Rare Burmese Art Pieces
Rare Burmese Art Pieces such as the beautiful and finely carved Andagu Stone plaques with the Buddha as the central image surrounded by smaller images with the lying down Buddha in Parinirvana seen at the top of the plaque. These scenes depicts the main great events in the life of the Buddha leading up to his enlightenment under the bodhi tree. Some of these andagu stone plaques also show scenes of the seven weeks following the enlightenment of the Buddha.
This soft beige stone with intricately carved detail of these important events in the life of the Buddha is considered to be unique to Burma. A group of Buddhist stelae in varying colours which include the andagu stone is sometimes referred to as mudstone.
Other Buddhist iconography such as the small black stone icon shown here with the male and female figures may have been carried by Brahman pilgrims or holy man Burma to bestow fertility and good weather conditions for growing crops. They were more than likely transported from India or Sri Lanka to Burma during the Pyu period, dating from the 7th Century. During this early period in Burma a Brahmanistic influence is seen in some Burmese iconography unearthed around the main Pyu sites in Sri Ksetra and Beikthano.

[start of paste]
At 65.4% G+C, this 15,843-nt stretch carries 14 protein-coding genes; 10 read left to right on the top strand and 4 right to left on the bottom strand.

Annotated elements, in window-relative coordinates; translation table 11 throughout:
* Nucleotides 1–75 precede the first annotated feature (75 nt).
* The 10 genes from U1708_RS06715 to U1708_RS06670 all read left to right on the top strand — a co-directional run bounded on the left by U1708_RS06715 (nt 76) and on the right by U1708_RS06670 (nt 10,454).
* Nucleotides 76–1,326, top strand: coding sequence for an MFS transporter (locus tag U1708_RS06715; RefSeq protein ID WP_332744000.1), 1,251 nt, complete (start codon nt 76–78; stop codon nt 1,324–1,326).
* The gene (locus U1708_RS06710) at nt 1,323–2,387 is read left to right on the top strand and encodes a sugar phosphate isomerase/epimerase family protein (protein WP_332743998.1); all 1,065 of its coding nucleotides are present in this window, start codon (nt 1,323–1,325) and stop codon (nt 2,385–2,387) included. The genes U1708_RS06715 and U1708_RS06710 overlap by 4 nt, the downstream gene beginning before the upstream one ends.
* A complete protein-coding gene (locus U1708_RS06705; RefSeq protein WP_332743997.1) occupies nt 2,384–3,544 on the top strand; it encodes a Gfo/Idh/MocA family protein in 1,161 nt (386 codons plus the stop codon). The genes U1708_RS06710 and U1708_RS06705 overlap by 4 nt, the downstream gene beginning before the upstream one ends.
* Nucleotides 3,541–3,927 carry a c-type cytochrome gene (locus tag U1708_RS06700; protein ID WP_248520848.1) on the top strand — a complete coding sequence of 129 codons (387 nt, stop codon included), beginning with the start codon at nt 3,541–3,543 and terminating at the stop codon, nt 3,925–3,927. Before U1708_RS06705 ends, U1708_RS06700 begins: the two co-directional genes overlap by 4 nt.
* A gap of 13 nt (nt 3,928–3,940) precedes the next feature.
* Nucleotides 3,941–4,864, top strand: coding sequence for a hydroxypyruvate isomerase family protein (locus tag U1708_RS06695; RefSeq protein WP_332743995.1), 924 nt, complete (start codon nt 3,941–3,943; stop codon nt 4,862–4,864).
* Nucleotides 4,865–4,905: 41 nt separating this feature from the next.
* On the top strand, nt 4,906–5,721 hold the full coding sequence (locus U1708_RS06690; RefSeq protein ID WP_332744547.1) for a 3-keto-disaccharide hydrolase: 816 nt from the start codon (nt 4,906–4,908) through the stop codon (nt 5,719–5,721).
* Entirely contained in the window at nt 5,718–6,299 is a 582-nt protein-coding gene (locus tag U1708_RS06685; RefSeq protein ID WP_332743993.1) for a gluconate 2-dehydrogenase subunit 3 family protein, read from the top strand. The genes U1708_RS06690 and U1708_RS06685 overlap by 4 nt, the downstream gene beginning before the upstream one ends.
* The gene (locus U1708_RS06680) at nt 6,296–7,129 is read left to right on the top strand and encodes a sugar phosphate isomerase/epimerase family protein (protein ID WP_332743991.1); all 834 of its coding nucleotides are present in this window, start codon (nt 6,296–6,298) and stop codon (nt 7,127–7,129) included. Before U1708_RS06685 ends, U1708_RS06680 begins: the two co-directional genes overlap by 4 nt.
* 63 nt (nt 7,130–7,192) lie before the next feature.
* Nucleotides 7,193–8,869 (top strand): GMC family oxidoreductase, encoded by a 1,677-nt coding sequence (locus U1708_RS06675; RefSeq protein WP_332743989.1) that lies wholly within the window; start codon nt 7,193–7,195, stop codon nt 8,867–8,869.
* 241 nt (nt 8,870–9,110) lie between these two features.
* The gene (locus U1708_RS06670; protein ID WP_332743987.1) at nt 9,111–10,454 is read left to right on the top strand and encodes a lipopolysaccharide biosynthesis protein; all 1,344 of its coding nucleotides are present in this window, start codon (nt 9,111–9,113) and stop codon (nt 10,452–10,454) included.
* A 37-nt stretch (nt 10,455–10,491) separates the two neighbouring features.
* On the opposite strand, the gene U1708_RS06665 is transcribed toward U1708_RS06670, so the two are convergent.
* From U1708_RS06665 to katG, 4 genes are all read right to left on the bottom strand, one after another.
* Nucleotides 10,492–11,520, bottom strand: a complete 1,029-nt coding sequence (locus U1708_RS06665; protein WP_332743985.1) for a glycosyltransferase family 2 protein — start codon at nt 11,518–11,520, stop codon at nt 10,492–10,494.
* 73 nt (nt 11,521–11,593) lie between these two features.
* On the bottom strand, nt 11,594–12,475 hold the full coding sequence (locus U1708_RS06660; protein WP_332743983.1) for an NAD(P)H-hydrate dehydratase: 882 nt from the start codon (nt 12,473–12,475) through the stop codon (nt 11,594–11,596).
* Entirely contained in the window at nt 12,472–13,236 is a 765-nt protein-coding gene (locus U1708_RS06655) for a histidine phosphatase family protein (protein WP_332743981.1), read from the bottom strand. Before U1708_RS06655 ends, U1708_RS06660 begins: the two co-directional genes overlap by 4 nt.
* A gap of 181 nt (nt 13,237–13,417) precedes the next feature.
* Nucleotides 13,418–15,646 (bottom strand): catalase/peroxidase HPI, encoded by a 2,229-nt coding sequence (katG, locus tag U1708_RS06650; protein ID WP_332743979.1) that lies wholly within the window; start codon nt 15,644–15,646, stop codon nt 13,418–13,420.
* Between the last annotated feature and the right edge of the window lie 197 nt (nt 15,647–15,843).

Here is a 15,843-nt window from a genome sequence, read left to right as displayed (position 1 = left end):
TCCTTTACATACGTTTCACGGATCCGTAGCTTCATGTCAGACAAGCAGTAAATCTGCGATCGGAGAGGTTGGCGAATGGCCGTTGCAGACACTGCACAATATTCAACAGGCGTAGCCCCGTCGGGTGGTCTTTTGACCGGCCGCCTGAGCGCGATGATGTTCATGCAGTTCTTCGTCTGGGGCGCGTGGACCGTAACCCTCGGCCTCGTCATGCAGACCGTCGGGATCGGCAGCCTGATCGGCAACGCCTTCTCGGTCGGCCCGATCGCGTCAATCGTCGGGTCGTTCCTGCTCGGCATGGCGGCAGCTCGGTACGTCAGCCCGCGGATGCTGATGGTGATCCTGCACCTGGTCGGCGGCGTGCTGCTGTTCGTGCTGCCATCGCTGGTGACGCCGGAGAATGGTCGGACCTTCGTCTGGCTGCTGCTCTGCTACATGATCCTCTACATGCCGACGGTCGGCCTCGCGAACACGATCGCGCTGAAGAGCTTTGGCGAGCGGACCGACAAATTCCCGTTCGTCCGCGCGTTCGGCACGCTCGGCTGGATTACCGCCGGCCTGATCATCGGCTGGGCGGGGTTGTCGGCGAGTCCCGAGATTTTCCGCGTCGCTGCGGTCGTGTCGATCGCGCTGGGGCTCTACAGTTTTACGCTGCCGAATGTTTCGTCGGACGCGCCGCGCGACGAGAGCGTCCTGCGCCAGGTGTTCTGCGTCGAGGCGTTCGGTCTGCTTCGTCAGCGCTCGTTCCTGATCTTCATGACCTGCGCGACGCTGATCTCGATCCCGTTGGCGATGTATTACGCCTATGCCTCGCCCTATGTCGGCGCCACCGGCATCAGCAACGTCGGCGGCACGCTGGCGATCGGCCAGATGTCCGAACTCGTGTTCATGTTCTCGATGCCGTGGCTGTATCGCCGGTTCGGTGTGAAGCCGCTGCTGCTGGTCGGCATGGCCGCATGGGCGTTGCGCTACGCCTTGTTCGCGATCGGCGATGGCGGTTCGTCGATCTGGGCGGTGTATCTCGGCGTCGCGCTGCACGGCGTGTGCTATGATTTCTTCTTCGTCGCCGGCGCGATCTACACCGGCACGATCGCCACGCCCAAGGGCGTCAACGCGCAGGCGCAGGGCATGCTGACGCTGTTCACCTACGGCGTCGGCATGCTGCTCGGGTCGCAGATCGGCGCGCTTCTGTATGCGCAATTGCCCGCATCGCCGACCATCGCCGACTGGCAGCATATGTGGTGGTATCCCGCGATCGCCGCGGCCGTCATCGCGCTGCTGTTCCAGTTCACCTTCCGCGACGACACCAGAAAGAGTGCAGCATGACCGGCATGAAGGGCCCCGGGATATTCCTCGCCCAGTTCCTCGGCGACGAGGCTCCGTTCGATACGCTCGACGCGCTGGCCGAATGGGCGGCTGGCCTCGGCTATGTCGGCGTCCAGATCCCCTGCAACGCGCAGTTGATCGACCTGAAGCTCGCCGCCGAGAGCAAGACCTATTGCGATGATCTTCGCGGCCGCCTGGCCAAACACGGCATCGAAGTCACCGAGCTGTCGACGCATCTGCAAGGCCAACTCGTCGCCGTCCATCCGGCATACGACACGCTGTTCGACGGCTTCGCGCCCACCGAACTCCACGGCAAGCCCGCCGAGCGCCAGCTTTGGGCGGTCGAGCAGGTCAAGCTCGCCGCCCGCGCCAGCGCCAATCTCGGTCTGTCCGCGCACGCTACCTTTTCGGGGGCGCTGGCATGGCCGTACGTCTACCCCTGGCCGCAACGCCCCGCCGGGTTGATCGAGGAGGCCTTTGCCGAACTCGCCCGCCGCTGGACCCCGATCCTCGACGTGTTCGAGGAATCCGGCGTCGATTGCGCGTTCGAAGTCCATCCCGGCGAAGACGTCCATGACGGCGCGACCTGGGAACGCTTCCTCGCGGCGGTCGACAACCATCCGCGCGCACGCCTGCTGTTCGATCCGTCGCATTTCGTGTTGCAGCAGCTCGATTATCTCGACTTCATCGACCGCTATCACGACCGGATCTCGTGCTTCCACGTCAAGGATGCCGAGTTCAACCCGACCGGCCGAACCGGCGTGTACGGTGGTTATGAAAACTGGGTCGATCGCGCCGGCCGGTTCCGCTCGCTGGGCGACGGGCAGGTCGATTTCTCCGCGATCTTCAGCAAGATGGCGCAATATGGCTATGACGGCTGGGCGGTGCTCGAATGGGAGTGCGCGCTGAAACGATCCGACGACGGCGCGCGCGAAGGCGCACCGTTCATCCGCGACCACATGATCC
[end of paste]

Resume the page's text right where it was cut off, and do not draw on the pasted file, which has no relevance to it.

The Andagu Stone plaques (see below, second picture) are rare. In the book “Myanmar Buddha” written by Somkiart Lopetcharat, there are examples of this type of Andagu stone stele (plaque) dating back to the 10th century, and in the “New Documents of Burmese Sculpture”, written by Claudine Bautze-Picron on Andagu images there are similar examples of these andagu stone plaques.
other rare Burmese art pieces depicting the eight main events in the life of the Buddha found in Burma are made from bronze. Whether these bronze stelae were crafted in Myanmar is also inconclusive.
Many of these small stelae and icons were placed in relic chambers which contributed to their preservation.